Upping our professional dress sense

Breakfast, the most important meal of the day
5th June 2016
Upping our casual dress sense
18th June 2016

Upping our professional dress sense

An advocate in a leading law firm in Nairobi is still expected to dress conservatively and so is a trusted banker. Someone in the creatives like an artist or musician can be as as creative as they wish to be and hence show their creativity in dress sense.
For those in conservative industries, one can still add pomp an colour into their ensemble with ties, blouses, scarves, handbags, necklaces, earrings, shoes or other accessories to create their own personal style.
Always err on the side of conservative even when in company functions like parties where one may be tempted to come up in outlandish outfits unless it is a themed party off course.
Clothes should always be well fitting, neither too tight nor too loose. Ladies showing off your cleavage, donning very short skirts and tight fitting skirts or trousers are a no, no for a well cut typical professional image. Business casual does not mean weekend wear and jeans are still not advised in the workplace unless it is ‘Jeans Friday’.
Though it is generally advised that accessories be conservative in the work set up, in this day and age chunky jewellery, embellished, colourful shoes and handbags are allowed (for women), however they should be done in a balanced way to avoid looking gaudy or like a walking Christmas tree with several decorations. Scubbed shoes are a no no in a professional set up.
A man in a well cut out suit, fitting blazer and nice trousers will always cut a professional image. Men’s focus on accessories is in  their shoes, belts, ties. Their socks for example should be long enough to have no skin peeping and should be in the same colour or as close as possible to  that of the suit or trouser they are wearing which should be neutral navies, blacks, dark browns or khakis for the business casual look.
Invest in a good professional looking watch as many a time this is the only adornment that one may require in a  professional set up and could say millions about someone.
A good work wardrobe is built over time so one should never feel rushed to change ones whole wardrobe overnight as this may prove to be stressful or unnecessarily expensive.
One should never forget ones grooming; hair should always be neat, nails should be cut or well manicured. Ladies it is either well done nail polish or no nail polish at all… so let us all say goodbye to chipped nail polish. Smell is very important. Negative body odour is a no, no. We should invest in a mild to moderate scent that goes well with our natural scent.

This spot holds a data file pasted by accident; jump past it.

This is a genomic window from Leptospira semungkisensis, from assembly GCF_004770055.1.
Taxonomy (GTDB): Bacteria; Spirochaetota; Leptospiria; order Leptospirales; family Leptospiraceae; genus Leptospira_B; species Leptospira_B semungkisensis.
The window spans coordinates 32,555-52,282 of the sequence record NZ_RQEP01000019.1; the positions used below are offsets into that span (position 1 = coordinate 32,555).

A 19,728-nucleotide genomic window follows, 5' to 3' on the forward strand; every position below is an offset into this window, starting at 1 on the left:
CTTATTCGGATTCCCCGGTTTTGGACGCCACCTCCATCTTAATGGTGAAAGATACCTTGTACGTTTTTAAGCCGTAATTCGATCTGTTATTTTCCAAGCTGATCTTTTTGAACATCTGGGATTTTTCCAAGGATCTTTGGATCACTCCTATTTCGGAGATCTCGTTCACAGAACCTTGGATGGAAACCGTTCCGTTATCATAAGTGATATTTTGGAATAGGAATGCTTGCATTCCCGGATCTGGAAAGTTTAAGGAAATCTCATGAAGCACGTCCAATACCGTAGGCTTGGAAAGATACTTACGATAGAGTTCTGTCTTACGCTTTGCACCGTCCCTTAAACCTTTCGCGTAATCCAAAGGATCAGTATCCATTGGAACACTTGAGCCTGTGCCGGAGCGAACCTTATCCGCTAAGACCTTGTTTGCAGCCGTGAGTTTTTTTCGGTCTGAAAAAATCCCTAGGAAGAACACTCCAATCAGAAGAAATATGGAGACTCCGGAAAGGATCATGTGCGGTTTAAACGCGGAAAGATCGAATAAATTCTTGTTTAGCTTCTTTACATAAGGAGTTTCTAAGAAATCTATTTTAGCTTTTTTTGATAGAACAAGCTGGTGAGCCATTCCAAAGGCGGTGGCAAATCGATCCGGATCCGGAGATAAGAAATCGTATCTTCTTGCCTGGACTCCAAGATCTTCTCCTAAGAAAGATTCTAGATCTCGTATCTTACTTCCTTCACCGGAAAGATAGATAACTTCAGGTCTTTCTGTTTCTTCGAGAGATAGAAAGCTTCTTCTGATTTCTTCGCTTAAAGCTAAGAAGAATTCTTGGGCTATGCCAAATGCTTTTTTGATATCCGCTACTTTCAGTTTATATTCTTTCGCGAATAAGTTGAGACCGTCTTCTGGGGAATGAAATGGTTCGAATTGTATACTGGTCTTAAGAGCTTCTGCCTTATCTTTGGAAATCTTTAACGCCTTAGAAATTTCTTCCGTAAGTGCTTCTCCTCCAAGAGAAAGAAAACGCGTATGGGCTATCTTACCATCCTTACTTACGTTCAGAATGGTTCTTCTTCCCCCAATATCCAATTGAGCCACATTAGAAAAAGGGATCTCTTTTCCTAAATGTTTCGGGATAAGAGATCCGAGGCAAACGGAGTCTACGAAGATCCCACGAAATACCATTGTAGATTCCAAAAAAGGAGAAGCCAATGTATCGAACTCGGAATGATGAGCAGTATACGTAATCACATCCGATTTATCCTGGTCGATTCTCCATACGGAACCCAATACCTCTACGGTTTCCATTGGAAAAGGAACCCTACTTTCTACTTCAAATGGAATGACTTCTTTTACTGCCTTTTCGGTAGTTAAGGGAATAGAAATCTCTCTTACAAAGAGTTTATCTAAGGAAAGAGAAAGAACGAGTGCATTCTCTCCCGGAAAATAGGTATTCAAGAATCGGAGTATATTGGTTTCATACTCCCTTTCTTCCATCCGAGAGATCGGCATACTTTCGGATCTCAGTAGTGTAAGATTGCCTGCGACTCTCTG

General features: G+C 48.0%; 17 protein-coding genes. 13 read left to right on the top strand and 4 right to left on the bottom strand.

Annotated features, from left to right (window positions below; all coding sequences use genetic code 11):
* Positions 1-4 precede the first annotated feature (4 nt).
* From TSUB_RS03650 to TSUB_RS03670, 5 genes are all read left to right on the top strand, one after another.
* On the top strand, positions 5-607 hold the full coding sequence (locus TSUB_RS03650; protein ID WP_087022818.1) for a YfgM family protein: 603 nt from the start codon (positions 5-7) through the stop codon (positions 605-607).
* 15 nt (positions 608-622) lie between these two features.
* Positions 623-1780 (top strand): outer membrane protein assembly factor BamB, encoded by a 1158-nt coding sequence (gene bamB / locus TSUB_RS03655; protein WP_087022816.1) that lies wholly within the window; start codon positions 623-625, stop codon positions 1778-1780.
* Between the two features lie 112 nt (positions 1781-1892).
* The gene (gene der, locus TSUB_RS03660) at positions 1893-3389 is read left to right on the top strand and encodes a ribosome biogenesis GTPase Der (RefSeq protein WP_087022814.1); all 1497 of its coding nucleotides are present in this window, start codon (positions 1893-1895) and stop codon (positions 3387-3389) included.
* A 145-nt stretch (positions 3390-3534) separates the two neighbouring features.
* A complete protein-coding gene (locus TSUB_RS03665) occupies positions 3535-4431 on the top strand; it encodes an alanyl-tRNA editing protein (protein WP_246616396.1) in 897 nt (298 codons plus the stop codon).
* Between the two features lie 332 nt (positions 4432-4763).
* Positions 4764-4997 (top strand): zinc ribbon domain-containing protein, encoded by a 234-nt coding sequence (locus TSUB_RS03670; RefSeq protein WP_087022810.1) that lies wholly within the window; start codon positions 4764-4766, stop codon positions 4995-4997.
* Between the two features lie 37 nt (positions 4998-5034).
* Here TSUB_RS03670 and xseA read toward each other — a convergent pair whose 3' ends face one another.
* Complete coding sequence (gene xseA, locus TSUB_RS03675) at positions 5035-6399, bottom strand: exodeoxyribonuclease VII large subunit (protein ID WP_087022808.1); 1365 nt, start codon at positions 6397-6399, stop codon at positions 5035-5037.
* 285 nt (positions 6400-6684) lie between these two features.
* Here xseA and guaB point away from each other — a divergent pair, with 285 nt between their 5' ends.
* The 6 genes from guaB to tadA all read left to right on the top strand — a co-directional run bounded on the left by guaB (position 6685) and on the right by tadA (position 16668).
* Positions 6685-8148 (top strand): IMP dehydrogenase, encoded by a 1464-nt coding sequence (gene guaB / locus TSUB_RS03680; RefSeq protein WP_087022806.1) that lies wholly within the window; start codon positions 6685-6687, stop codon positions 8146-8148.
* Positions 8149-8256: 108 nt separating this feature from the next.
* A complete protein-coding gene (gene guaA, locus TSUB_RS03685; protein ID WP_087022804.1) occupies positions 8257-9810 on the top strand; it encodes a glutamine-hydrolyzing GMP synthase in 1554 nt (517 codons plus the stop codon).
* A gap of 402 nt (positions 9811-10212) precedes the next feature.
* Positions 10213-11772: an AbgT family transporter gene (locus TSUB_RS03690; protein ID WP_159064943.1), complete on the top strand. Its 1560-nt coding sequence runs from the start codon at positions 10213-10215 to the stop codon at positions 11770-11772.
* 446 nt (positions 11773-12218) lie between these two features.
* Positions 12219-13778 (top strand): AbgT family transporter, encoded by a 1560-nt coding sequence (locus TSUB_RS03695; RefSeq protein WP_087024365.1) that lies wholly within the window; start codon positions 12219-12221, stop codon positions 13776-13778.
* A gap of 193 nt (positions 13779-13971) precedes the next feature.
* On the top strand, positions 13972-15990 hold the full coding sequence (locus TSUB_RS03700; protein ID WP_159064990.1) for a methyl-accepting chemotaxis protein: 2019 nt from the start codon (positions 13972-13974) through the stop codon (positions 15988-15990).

On a personal note, this has been quite enlightening as we are advised to always dress a level higher that which we  aspire for in the work place.
All the best in  all of my readers’ professional endeavours. Let us all put our best professional dress sense foot forward so to speak!
© Kwambie Nyambane,
June 2016

The writer of this article has developed a keen interest in fashion, image and presentation issues over time.

Kwambie Nyambane
Kwambie Nyambane
Kwambie Nyambane is a Sales Force Effectiveness Manager in a leading bank in Kenya 'by day', a passionate inspirational blogger 'by night'; and a wellness enthusiast championing healthy lifestyle choices. The founder and lead writer of this blog is a Bsc. Food Science and Post -Harvest Technology graduate of the Jomo Kenyatta University of Agriculture and Technology, Kenya, holds an MBA in Marketing from the University of Nairobi and is currently pursuing a PhD in Business Administration from the University of Nairobi. Kwambie is a member of Bloggers Association of Kenya. She believes in taking life with a big spoon, seeing the cup always as half full, and enjoying the scenery in this journey called life. Kwambie is daughter to Lilly Moraa and James Nyambane, mother to one beloved son nicknamed "The Champ"; sister to Marci and beloved auntie to the A & Z girls. She and her family make Nairobi City, Kenya their home. This blog is dedicated to her parents Moraa and Nyambane for their awesome inspiration in her formative years, for being her pillar of strength through life, her siblings Marci and Joash, and to her son "The Champ" and her nieces who represent the generation that came after her. May the nuggets contained in this blog serve many generations, the world over to come.

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